Today I sat down with one of my regular customers at work to discuss his recollections of his first cinema experience. His name is Brett Pierce. 47 years of age and a painter by trade, Brett’s favourite activities include ‘punting’ and consuming large quantities of his beverage of choice, which is the delightful repulsive amber fluid many Australian males (and females) refer to as VB.
Born and raised in the leafy eastern suburbs of Melbourne, Brett recalls his first memories of film and the excitement that entailed from the trip to the cinemas as a young boy.
Brett: “My first experience at the movies was as an eleven year old going to see the Charlie Bronson movie The Streetfighter with a friend of mine and his mother. It was an exciting time as this was the first time I had been in the city of Melbourne unsupervised by an adult as my friends mother had dropped us off at the cinema and went shopping, telling us that we would meet back up at a certain time to see the film.
The movie was great and remains one of favorites till this day. Over the years I must have seen it over twenty times and it reminds me of that period of my life”.
Brett’s first memories of cinema very much mirror my own. A young male with his mates allowed on an adventure in an unknown environment. The energy and excitement of the event, all most too much to bare. The chemical reactions occurring through sugar stimulation and the brief freedoms entailed add another layer to the ingrained memory of my first cinematic experience.
During our brief chat I could see Brett’s joy that came from sharing this experience with me. The smile, the laughter and the tone in his voice all strengthened as he shared each word. His thoughts transported back in time.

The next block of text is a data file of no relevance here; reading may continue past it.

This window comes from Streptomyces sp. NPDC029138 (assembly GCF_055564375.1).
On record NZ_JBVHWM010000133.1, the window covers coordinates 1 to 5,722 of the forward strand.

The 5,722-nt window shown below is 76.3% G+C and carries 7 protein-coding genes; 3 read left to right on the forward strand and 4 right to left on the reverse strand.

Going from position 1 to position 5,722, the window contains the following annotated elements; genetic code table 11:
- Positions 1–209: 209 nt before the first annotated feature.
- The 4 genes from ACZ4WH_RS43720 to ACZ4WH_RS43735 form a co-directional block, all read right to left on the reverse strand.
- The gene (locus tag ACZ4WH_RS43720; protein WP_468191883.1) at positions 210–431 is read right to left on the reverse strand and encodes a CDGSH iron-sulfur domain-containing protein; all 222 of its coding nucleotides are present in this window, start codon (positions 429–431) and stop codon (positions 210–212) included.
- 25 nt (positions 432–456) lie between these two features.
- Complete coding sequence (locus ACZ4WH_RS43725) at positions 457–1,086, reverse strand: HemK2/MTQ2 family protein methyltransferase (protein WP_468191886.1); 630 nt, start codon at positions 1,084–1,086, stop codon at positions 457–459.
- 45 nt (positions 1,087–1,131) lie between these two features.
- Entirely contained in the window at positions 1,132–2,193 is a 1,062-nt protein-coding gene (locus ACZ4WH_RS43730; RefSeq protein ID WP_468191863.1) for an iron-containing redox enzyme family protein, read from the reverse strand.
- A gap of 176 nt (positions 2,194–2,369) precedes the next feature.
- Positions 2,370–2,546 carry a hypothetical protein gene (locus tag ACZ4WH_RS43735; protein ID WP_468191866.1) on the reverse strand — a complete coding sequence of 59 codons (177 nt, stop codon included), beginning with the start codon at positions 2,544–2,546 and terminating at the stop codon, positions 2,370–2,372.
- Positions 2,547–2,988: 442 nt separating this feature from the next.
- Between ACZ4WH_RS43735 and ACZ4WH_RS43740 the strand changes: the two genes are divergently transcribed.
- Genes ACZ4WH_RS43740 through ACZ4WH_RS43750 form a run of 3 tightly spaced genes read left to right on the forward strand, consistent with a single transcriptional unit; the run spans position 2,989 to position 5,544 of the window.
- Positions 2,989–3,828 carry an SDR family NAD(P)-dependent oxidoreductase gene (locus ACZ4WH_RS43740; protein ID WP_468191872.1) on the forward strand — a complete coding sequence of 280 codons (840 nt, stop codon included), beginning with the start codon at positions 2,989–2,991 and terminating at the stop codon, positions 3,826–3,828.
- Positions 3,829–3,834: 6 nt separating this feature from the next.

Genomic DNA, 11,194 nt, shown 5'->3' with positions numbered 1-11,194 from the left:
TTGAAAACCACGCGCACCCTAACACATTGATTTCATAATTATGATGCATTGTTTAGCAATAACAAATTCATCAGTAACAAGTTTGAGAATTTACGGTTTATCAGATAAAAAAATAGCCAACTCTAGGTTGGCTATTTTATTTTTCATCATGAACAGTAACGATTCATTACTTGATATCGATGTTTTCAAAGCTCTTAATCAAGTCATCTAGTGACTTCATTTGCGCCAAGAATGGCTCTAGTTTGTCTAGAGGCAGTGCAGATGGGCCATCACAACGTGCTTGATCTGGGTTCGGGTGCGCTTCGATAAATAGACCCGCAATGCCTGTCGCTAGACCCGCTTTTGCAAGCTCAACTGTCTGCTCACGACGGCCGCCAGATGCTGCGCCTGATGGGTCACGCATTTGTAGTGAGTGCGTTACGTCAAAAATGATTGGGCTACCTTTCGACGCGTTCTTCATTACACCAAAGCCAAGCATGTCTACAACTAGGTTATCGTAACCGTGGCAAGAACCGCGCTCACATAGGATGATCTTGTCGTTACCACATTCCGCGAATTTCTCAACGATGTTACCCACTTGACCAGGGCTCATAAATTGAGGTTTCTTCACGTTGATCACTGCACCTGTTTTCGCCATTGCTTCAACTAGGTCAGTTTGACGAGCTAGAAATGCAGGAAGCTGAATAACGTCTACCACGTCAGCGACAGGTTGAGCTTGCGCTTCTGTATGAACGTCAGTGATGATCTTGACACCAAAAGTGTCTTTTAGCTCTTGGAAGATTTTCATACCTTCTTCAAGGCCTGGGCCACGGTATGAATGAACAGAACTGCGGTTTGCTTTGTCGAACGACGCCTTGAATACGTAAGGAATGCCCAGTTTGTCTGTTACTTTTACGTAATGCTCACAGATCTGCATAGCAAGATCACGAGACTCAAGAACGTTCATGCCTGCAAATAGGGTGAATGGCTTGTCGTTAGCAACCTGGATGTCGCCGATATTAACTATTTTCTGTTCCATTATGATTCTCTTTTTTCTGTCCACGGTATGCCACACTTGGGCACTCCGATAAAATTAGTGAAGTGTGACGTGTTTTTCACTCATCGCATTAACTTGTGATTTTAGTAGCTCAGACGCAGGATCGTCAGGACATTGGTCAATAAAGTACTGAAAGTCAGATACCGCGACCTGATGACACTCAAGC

He continued his story with two anecdotes about a run in with the ‘boys in blue’ and a conversation he had with one of Australia’s (he is actually a Kiwi but we are blessed to claim him ours) most prestigious actor Russell Crowe.
Brett: “A funny thing happened when we were crossing the road to meet my friend’s mother in the park. A police on horseback was in the distance and my cheeky mate flipped him “the bird”. The copper rode up very unpleased and tore strips off the both of us. I imagined getting locked up and having to explain the incident to my father”.
Brett’s memory of the incident, to me highlights the incredible role of memory recall and the connection it has when discussing media and audiences.
After a few more complimentary beverages Brett told me about the time he introduced Russell Crowe to his favourite film of all time.
Brett: “Years later I was amazed that I was working at Russell Crowe’s apartment and told him about the film The Streetfighter and that he had never seen it before. This was just before he was set to start shooting for the film Cinderalla Man so I bought him a copy of it on DVD, and gave it to him before he left. Still to this day I am wondering whether he liked it as much as I did”.
In an age where we are spoilt for choice when it comes to media, this simple chat discussing cinematic experiences with a fellow human being makes me a little fearful that the connection and memories that are created by cinema are slowly dying.
In 20 to 30 years time in the BCM240 class of 2043 a student is asked to do the same task we are doing this week the answer could just well be.
Student: “What are you first experiences of going to the cinema?”
Respondent: Cinema? (Sighs deeply), “Haven’t you heard of the Pirate Bay”.
What are your first cinematic experiences? Feel free to comment below or tweet me at – @fluke_aus.
2nd Year Media & Communication & Commerce Student @UOW
Majoring in Digital Communication & Marketing